Between 1966 and 2019, the population of black terns across North America dropped by more than 2% every year, according to estimates from the North American Breeding Bird Survey. When looking at populations in Michigan, the drop is more than 7% annually.

People knew the bird was vanishing, but prior to this collaboration, researchers faced challenges developing reliable projections for how the black tern population would respond to different conservation strategies.

Those challenges were largely rooted in how hard it is to observe the birds, Davis says.

Black terns nest in wetlands, which are difficult to navigate. On top of that, these habitats are becoming smaller, more fragmented, and less hospitable for numerous reasons including climate change, invasive species, and land development.

The birds themselves are also finicky, Davis explains. Black terns are known to abandon nesting sites when confronted with perturbations that wouldn’t ruffle feathers for other species—say, changes in water levels or the appearance of a predator like a raccoon.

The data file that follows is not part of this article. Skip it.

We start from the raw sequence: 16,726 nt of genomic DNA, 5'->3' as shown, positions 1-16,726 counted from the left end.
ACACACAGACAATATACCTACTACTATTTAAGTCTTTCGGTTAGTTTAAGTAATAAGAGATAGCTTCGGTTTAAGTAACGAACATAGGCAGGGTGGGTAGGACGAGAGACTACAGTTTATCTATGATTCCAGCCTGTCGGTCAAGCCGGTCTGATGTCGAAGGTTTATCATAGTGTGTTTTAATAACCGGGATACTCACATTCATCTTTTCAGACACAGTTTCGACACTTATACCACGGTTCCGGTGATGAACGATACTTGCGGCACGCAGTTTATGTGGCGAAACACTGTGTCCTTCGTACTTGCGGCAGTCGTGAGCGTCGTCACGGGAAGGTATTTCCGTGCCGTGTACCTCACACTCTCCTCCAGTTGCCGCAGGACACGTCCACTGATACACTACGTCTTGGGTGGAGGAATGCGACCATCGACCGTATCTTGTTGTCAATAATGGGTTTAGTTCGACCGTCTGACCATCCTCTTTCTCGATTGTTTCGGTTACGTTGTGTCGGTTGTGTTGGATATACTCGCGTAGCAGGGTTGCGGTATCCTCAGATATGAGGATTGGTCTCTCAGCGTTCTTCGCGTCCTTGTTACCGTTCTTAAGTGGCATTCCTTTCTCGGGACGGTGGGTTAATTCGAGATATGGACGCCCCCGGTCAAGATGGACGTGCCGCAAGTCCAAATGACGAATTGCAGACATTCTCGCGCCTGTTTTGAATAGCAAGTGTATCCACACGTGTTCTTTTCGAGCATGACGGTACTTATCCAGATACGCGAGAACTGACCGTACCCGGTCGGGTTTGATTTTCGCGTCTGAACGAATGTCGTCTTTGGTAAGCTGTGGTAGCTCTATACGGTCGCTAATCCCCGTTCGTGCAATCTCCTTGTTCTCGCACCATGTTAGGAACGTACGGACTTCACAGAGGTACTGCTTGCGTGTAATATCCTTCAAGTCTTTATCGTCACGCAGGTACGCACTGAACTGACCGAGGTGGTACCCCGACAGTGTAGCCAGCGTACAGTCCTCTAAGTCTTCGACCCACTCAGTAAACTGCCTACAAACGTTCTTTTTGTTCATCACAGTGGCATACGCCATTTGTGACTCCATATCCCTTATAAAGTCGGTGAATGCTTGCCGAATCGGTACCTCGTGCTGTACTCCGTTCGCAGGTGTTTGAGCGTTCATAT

“If something upsets them when they’re building a colony, they’ll just up and leave,” Davis says. “And you don’t know where they go.”

As a result, data on black terns are sparse, limiting the precision of computational models used to inform conservation practices. But Davis works in the lab of Elise Zipkin, an associate professor of integrative biology and the director of the Ecology, Evolution and Behavior program, or EEB, at Michigan State.

One of the Zipkin lab’s specialties is developing and implementing models for species lacking data.